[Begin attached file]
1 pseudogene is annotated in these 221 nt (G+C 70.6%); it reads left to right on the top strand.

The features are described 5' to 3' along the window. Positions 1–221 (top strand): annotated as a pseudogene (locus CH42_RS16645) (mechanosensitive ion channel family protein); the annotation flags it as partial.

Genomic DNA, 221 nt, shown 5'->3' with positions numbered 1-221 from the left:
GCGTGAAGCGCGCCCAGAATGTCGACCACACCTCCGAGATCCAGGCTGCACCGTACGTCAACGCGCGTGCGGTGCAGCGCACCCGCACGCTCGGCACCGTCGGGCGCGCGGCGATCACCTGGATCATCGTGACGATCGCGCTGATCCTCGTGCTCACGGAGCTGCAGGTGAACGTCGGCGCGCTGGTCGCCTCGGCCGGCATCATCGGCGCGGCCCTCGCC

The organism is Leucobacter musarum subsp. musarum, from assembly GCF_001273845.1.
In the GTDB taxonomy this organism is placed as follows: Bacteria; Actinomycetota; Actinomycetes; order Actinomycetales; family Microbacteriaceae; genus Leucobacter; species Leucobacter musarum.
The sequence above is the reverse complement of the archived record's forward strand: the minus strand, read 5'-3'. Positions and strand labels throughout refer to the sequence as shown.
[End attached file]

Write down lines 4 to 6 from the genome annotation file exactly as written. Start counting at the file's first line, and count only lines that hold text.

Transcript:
GCGTGAAGCGCGCCCAGAATGTCGACCACACCTCCGAGATCCAGGCTGCACCGTACGTCAACGCGCGTGCGGTGCAGCGCACCCGCACGCTCGGCACCGTCGGGCGCGCGGCGATCACCTGGATCATCGTGACGATCGCGCTGATCCTCGTGCTCACGGAGCTGCAGGTGAACGTCGGCGCGCTGGTCGCCTCGGCCGGCATCATCGGCGCGGCCCTCGCC

The organism is Leucobacter musarum subsp. musarum, from assembly GCF_001273845.1.
In the GTDB taxonomy this organism is placed as follows: Bacteria; Actinomycetota; Actinomycetes; order Actinomycetales; family Microbacteriaceae; genus Leucobacter; species Leucobacter musarum.